|Question of the day
Tuesday, Jun 28, 2011
* You probably saw this go by in the live feed yesterday…
Ousted Illinois Gov. Rod Blagojevich turned to defense attorney Sheldon Sorosky and asked “What happened?” after he was found guilty of 17 of 20 charges in his corruption retrial.
* And then there was this quote as Blagojevich talked to reporters…
“I, frankly, am stunned,”
* The Question: What do you make of those quotes?
- Posted by Rich Miller
* Sad news…
The wife of imprisoned former Illinois Gov. George Ryan has died.
Ryan’s attorney, Andrea Lyon, confirms that Lura Lynn Ryan died on Monday at a hospital in Kankakee. She was 76.
She had been diagnosed with lung cancer and hospitalized for apparent complications from chemotherapy.
A friend of Mrs. Ryan’s prepared an obituary this week. Click here to read it.
…Adding… From the Kankakee Daily Journal…
She died late Monday evening at Riverside Medical Center in Kankakee after a long bout with cancer, said Kankakee County Coroner Robert Gessner. She was 76.
Ryan had been released from his prison cell in Terre Haute, Ind., to spend several hours with her on Monday, one of four times since January the prison’s warden has allowed the former governor to see his ailing wife, despite repeatedly denied requests from the courts.
“It was enormously important to him and to her,” said Ryan attorney former Gov. Jim Thompson. “They’ve been together all their lives really.”
- Posted by Rich Miller
|What happens next?
Tuesday, Jun 28, 2011
* Funny, but not quite true…
Now the greedy governor faces up to 300 years in prison — longer than the life spans of Kipling, Tennyson and Elvis combined.
* More likely…
According to the Associated Press, the convictions carry a combined maximum prison sentence of around 300 years, but legal experts say a federal judge is likely to send him away for around a decade, give or take a few years.
But Blagojevich, when sentenced later this year, could be awarded 10 to 15 years in jail, according to other legal experts.
* Also plausible…
“Somewhere between six and 11 years. The sentencing guidelines by the United States Sentencing Commission have a mathematical formula. You punch in who he is, what he did, whether drugs were involved-which they weren’t - weapons, etc. and it gives you a range the judge will be able to sentence him. I think it will be a range somewhere between six and seven on the bottom and 11 on the top,” said Prof. Richard Kling, Kent College of Law.
George Ryan got 6 and a half years.
A status hearing is set for August 11th. A sentencing hearing schedule could be set then.
* The Trib lays it out…
Before Blagojevich is sentenced, a probation officer using federal sentencing guidelines will calculate the range of punishment faced by Blagojevich. Then prosecutors and Blagojevich’s lawyers will argue about why more time should be added or shaved off.
Since the sentencing guidelines were made advisory and not mandatory about six years ago, Zagel has wide discretion to impose the sentence he thinks is just and fair.
“It’s the essential judgment call,” said former federal prosecutor Dean Polales, who is now a criminal-defense attorney. “The burden is entirely on him.”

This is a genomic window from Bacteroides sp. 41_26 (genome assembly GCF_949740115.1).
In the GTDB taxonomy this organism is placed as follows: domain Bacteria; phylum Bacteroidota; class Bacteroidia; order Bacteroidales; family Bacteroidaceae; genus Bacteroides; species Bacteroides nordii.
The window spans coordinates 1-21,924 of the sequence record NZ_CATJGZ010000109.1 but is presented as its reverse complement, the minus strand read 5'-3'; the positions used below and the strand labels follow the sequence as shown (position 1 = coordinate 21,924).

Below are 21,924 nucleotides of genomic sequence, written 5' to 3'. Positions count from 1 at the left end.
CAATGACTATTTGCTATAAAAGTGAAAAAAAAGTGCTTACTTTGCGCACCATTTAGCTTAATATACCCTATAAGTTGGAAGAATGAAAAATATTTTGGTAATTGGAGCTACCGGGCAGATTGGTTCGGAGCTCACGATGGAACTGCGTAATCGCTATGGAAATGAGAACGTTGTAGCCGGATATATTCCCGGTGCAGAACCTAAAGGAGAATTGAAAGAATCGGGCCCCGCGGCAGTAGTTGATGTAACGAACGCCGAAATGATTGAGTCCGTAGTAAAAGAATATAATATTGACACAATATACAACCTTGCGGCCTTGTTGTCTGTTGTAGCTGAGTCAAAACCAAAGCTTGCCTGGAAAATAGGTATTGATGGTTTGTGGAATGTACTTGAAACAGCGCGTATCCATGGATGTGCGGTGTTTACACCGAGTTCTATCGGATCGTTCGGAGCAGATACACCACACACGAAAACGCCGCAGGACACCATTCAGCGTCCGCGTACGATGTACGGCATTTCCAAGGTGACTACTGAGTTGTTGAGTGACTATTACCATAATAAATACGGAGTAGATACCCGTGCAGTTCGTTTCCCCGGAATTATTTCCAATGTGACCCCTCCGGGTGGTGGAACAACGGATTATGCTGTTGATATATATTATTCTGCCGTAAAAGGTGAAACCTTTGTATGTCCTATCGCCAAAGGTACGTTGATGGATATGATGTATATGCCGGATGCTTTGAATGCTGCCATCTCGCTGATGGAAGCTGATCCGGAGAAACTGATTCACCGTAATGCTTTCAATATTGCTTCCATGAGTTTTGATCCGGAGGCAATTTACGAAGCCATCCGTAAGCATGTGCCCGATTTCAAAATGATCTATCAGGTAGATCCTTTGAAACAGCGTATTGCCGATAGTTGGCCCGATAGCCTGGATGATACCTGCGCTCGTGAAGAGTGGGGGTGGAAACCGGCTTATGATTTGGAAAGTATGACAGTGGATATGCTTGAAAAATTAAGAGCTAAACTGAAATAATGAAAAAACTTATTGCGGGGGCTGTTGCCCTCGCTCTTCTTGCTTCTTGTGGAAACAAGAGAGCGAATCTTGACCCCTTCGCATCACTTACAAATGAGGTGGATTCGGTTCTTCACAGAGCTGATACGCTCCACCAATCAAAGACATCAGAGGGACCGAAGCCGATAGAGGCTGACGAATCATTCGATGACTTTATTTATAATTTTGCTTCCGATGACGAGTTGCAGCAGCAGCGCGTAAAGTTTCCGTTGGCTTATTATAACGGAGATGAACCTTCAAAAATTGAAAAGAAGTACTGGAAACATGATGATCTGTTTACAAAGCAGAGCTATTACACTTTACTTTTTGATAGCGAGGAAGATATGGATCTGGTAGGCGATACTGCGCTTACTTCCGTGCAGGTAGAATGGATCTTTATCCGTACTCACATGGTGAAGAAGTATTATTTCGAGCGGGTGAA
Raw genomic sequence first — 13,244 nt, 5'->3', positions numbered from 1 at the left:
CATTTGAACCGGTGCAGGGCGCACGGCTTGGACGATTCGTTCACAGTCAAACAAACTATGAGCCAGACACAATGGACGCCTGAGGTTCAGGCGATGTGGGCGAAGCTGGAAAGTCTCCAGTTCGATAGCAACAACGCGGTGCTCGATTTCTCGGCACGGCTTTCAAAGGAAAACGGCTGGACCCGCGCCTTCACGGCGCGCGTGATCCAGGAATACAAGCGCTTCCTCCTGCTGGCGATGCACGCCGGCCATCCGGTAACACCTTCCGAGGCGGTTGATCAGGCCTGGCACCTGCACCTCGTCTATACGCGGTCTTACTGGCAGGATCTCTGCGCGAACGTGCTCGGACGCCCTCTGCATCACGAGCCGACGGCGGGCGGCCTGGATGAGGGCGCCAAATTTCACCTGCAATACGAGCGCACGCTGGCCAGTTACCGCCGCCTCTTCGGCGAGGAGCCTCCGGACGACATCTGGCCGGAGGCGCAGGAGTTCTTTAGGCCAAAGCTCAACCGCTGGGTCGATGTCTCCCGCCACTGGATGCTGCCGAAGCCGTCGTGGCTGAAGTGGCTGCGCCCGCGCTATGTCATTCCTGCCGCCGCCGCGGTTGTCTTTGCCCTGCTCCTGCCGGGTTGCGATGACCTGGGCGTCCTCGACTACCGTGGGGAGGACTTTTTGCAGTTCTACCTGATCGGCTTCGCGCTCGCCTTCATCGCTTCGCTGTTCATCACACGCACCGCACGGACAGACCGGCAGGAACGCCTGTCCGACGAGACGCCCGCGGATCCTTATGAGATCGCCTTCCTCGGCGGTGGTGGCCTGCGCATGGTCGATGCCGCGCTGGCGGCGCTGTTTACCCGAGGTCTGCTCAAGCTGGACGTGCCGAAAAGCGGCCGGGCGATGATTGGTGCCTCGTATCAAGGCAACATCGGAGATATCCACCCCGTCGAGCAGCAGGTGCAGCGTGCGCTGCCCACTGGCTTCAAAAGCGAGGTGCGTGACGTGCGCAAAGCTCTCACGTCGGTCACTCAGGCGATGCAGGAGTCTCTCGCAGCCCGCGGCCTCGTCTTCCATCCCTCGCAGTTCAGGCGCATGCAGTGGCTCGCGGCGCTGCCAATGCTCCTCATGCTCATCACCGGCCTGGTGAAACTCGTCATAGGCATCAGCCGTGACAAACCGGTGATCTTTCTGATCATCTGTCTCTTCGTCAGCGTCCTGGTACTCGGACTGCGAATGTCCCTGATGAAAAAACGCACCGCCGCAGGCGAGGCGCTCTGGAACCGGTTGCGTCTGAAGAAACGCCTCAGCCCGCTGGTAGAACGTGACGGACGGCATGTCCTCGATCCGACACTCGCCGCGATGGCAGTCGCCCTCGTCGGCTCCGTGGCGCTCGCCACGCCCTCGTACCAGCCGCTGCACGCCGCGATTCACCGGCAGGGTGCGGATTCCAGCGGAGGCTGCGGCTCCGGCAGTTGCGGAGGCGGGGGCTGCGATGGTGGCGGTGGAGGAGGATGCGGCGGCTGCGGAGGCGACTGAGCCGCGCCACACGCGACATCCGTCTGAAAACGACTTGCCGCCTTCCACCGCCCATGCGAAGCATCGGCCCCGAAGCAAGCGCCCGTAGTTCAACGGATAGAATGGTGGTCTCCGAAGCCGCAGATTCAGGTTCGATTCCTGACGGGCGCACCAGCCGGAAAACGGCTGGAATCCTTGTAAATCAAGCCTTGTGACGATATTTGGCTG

Among the factors to be weighed are criminal history, the nature and circumstance of the offense, and the need for deterrence. Judges often also consider family circumstances.
The government will be certain to raise Blagojevich’s breach of the public trust as well as the pervasive culture of corruption that swirled around his administration, Loeb said.
And if he continues to insist he’s innocent? Bad things will happen come sentencing time. Remorseless convicts are rarely given a judicial break.
Also, just think of the deterrence factor if he did get 300 years. That’d make folks think twice, I’d wager.
* But, first, there’s the matter of his bond…
Convicted of 18 felonies, including the lying charge from a year ago, Blagojevich will be required to post additional bond to remain free. He is likely to put up the remaining equity he has in his Ravenswood home and a half-million dollar condo in Washington. Details will be worked out within the next week at a meeting between his attorneys and prosecutors.
“There’ll be some paperwork that needs to be filled out in terms of his ability to post those things in a forfeiture agreement that he’ll sign and they’ll secure his bond,” said Reid Schar, assistant U.S. Attorney.
There are the post trial motions due four weeks from Monday on July 25. Among them: whether a Blagojevich request to remain free on bond as his appeal is considered. He would have to show a compelling reason that his appeal is likely to succeed, a standard difficult to meet. It didn’t succeed for ex-governor George Ryan.
* And then the appeal itself…
Blagojevich lawyers will argue the conviction should be reversed because the ex-governor wasn’t allowed to play certain tapes.
His first attorney, Sam Adam Jr., is likely to help prepare the appeal that could take months.
“He was not able to corroborate his own innocence with the tapes that we know and that they wanted to put in that show he was not committing a crime. I think we’ll see that in the Seventh Circuit, I think we’ll see that on the appeal, and I think he’ll end up vindicated,” said Adams Jr.
* Scott Fawell, speaking from experience, offers some sound advice…